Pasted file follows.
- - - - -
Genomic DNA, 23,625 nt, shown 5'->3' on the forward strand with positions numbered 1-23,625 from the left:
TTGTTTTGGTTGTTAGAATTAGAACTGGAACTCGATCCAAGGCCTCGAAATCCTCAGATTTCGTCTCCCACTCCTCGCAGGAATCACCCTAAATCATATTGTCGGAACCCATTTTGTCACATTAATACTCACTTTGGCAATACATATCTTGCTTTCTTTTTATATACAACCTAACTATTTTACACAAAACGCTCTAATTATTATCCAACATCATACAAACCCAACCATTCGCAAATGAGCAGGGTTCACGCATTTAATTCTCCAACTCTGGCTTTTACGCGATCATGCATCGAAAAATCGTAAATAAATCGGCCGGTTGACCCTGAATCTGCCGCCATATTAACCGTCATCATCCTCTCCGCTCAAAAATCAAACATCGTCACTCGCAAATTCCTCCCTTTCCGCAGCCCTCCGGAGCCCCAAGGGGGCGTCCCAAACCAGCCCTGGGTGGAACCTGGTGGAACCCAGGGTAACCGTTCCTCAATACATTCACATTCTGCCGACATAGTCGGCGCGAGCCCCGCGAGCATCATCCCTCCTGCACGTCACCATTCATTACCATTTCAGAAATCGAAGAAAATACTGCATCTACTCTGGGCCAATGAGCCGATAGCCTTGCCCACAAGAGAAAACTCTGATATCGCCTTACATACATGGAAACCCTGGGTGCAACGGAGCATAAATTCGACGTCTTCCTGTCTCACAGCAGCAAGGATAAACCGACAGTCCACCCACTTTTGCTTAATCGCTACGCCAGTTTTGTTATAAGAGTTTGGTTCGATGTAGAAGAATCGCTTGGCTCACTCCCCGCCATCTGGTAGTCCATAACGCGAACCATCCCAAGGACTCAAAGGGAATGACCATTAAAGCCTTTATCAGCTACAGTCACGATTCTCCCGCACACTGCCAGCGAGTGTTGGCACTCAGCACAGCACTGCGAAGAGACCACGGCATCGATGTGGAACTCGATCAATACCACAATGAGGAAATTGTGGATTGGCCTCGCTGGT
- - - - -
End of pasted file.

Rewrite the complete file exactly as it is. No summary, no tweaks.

Genomic DNA, 23,625 nt, shown 5'->3' on the forward strand with positions numbered 1-23,625 from the left:
TTGTTTTGGTTGTTAGAATTAGAACTGGAACTCGATCCAAGGCCTCGAAATCCTCAGATTTCGTCTCCCACTCCTCGCAGGAATCACCCTAAATCATATTGTCGGAACCCATTTTGTCACATTAATACTCACTTTGGCAATACATATCTTGCTTTCTTTTTATATACAACCTAACTATTTTACACAAAACGCTCTAATTATTATCCAACATCATACAAACCCAACCATTCGCAAATGAGCAGGGTTCACGCATTTAATTCTCCAACTCTGGCTTTTACGCGATCATGCATCGAAAAATCGTAAATAAATCGGCCGGTTGACCCTGAATCTGCCGCCATATTAACCGTCATCATCCTCTCCGCTCAAAAATCAAACATCGTCACTCGCAAATTCCTCCCTTTCCGCAGCCCTCCGGAGCCCCAAGGGGGCGTCCCAAACCAGCCCTGGGTGGAACCTGGTGGAACCCAGGGTAACCGTTCCTCAATACATTCACATTCTGCCGACATAGTCGGCGCGAGCCCCGCGAGCATCATCCCTCCTGCACGTCACCATTCATTACCATTTCAGAAATCGAAGAAAATACTGCATCTACTCTGGGCCAATGAGCCGATAGCCTTGCCCACAAGAGAAAACTCTGATATCGCCTTACATACATGGAAACCCTGGGTGCAACGGAGCATAAATTCGACGTCTTCCTGTCTCACAGCAGCAAGGATAAACCGACAGTCCACCCACTTTTGCTTAATCGCTACGCCAGTTTTGTTATAAGAGTTTGGTTCGATGTAGAAGAATCGCTTGGCTCACTCCCCGCCATCTGGTAGTCCATAACGCGAACCATCCCAAGGACTCAAAGGGAATGACCATTAAAGCCTTTATCAGCTACAGTCACGATTCTCCCGCACACTGCCAGCGAGTGTTGGCACTCAGCACAGCACTGCGAAGAGACCACGGCATCGATGTGGAACTCGATCAATACCACAATGAGGAAATTGTGGATTGGCCTCGCTGGT